20' -  low availability - responds well to fertilization’

Bismarckia nobilis A native of western Madagascar savannahs, this palm is extraordinarily tough and well-adapted here. It is very sensitive to transplanting, but root pruning will help avoid shock to the plant. The Bismarck palm has a stout trunk and massive fan leaves. The leaves are a light blue-gray shot with silver.

30-50' - high availability - slow growing before establishment

Copernicia baileyana This Cuban species, which is found in dry savannahs and woodlands, should be grown in well-drained soil. It does best in sunny areas but can tolerate partial shade. Although very slowgrowing and not easy to find, it is a magnificent palm that should be grown more. Mature plants have massive smooth gray trunks. Even young plants without developed trunks are desirable for their large fan leaves that make striking patterns of light and shadow.

40' - low availability - very responsive to fertilization.

Heterospathe elata A tall rain forest species from the Philippines and ad'acent islands, it grows well in South Florida and can handle our coldest temperatures if planted in a sheltered position. It is slow growing when immature. Its arching leaves and delicate proportions make it a lovely specimen even when young.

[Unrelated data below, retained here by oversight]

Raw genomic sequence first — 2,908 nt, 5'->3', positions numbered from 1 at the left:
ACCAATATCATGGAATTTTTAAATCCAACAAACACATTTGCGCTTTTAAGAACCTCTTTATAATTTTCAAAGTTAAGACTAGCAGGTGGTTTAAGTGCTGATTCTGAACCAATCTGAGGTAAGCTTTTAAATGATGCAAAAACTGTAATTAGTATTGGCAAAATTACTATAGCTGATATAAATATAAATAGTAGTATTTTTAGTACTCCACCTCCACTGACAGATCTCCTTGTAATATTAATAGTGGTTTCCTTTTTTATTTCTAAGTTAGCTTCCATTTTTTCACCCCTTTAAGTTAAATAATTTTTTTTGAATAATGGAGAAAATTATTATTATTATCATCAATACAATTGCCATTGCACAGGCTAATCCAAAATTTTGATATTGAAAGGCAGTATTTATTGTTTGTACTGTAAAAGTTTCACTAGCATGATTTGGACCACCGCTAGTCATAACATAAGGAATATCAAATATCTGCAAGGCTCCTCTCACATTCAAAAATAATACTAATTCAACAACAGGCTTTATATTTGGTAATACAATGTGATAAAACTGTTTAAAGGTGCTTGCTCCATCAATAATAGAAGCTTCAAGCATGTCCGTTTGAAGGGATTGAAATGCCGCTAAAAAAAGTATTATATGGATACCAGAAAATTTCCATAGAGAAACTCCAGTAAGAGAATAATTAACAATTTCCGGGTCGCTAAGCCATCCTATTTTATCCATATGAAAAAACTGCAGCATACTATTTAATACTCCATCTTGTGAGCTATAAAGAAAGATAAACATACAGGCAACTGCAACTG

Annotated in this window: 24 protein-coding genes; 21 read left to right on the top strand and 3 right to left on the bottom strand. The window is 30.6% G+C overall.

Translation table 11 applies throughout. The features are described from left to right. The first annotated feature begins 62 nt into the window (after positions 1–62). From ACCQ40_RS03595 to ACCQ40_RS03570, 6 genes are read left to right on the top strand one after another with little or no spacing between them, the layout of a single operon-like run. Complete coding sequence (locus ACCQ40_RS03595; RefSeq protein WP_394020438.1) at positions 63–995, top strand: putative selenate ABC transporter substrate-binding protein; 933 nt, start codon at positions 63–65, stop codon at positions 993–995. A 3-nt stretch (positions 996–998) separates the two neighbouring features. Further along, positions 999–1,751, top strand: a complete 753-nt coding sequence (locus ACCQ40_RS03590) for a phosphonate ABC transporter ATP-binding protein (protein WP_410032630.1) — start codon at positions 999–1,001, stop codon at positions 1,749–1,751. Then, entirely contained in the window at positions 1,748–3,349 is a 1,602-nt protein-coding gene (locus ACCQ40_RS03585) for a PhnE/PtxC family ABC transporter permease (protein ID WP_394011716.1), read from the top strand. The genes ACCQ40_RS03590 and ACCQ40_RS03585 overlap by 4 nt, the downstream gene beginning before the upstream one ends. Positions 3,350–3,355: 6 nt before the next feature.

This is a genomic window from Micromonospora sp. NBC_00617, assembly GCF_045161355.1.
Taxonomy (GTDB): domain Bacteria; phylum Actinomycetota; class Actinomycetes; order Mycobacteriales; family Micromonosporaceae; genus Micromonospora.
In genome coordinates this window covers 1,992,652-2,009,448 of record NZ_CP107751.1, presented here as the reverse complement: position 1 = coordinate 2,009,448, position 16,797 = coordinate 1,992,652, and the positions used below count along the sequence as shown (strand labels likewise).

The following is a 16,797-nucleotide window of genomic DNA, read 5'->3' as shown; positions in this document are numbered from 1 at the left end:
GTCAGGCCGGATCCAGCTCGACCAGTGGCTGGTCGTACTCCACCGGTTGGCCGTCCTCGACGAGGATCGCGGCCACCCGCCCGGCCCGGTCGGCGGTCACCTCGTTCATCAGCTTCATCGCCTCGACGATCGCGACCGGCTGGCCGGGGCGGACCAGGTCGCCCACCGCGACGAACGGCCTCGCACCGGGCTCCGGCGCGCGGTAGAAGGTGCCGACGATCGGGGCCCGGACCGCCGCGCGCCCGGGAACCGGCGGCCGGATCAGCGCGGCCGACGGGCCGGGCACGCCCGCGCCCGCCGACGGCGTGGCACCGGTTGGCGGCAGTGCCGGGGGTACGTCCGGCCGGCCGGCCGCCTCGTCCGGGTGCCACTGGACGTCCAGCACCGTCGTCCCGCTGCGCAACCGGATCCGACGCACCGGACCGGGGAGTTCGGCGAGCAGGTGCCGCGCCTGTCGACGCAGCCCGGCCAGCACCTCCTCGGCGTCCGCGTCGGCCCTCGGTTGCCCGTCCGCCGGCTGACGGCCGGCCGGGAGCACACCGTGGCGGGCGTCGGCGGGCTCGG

50’ -low-moderate avallability –responds well to fertilization

Pseudophoenix sargentii Sargent's cherry palm of the Florida Keys, the Yucatan, and northern Caribbean islands grows in sand or limestone in areas of little rainfall. Nearly lost in the Keys from habitat loss and poaching for use as landscape plants, the wild populations were restored by a Garden conservation project. It has a prominent crownshaft and a round crown of silvery blue-green pinnate leaves. Large yellow inflorescences among the leaves are followed by dense clusters of red fruit. A beautiful specimen plant, it is also lovely in group plantings. It requires well-drained soil.